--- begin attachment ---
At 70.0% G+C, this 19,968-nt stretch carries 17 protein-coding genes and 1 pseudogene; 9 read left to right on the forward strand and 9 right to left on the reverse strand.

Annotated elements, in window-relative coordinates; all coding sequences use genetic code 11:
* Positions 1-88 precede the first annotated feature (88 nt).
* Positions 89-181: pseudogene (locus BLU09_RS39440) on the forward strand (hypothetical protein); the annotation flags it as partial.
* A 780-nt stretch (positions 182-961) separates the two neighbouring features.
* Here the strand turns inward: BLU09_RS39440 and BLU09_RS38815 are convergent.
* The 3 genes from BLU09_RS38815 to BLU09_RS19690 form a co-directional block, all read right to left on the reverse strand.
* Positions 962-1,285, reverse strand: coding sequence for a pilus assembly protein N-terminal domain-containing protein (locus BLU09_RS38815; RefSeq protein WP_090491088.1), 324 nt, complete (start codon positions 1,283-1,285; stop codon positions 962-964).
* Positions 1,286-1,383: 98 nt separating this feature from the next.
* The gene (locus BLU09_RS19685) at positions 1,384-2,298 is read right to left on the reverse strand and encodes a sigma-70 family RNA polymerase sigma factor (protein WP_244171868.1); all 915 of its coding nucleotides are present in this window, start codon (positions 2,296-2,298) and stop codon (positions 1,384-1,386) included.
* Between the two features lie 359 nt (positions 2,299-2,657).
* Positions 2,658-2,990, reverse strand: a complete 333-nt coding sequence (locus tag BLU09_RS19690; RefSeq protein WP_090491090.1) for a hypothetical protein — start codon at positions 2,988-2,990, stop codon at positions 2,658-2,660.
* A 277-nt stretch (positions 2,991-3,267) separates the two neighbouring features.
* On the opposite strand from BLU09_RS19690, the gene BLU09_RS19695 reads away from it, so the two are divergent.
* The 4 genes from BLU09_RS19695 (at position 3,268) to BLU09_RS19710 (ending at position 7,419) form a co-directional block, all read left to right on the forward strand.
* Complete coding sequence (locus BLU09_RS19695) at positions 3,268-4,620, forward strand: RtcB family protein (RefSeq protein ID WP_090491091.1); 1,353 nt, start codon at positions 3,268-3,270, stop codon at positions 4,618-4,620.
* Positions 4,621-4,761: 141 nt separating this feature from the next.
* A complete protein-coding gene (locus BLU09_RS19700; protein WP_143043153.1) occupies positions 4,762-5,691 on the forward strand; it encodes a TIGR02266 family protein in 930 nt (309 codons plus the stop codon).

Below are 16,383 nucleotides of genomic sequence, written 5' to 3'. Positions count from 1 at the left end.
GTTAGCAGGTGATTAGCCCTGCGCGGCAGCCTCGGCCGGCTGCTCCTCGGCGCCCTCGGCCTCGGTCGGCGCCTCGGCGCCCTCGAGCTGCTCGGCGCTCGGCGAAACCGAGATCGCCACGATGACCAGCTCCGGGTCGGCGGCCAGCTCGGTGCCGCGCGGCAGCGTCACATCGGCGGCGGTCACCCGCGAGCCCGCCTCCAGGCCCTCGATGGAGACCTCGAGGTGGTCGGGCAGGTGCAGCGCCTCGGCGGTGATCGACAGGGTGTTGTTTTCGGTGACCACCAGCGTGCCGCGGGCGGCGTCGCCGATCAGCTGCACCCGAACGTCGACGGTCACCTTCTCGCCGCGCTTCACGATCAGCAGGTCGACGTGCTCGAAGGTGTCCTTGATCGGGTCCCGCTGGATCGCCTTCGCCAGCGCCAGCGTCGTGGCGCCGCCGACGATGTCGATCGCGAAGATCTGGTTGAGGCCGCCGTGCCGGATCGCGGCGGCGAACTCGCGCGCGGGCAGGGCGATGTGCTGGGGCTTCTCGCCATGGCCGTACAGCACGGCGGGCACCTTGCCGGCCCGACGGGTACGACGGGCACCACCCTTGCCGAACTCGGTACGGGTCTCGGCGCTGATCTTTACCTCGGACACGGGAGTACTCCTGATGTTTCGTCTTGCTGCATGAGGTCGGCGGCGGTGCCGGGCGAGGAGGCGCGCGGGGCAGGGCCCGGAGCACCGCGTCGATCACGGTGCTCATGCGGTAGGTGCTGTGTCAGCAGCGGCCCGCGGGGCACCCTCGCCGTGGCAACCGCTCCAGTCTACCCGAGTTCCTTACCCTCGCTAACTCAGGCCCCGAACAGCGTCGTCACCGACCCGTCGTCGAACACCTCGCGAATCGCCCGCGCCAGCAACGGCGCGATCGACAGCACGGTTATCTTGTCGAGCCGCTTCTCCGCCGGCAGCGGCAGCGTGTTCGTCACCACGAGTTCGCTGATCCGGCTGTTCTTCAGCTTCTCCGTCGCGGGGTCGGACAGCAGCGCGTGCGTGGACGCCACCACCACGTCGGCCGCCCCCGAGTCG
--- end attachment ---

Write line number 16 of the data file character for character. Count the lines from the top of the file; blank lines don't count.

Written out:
* Complete coding sequence (locus BLU09_RS19695) at positions 3,268-4,620, forward strand: RtcB family protein (RefSeq protein ID WP_090491091.1); 1,353 nt, start codon at positions 3,268-3,270, stop codon at positions 4,618-4,620.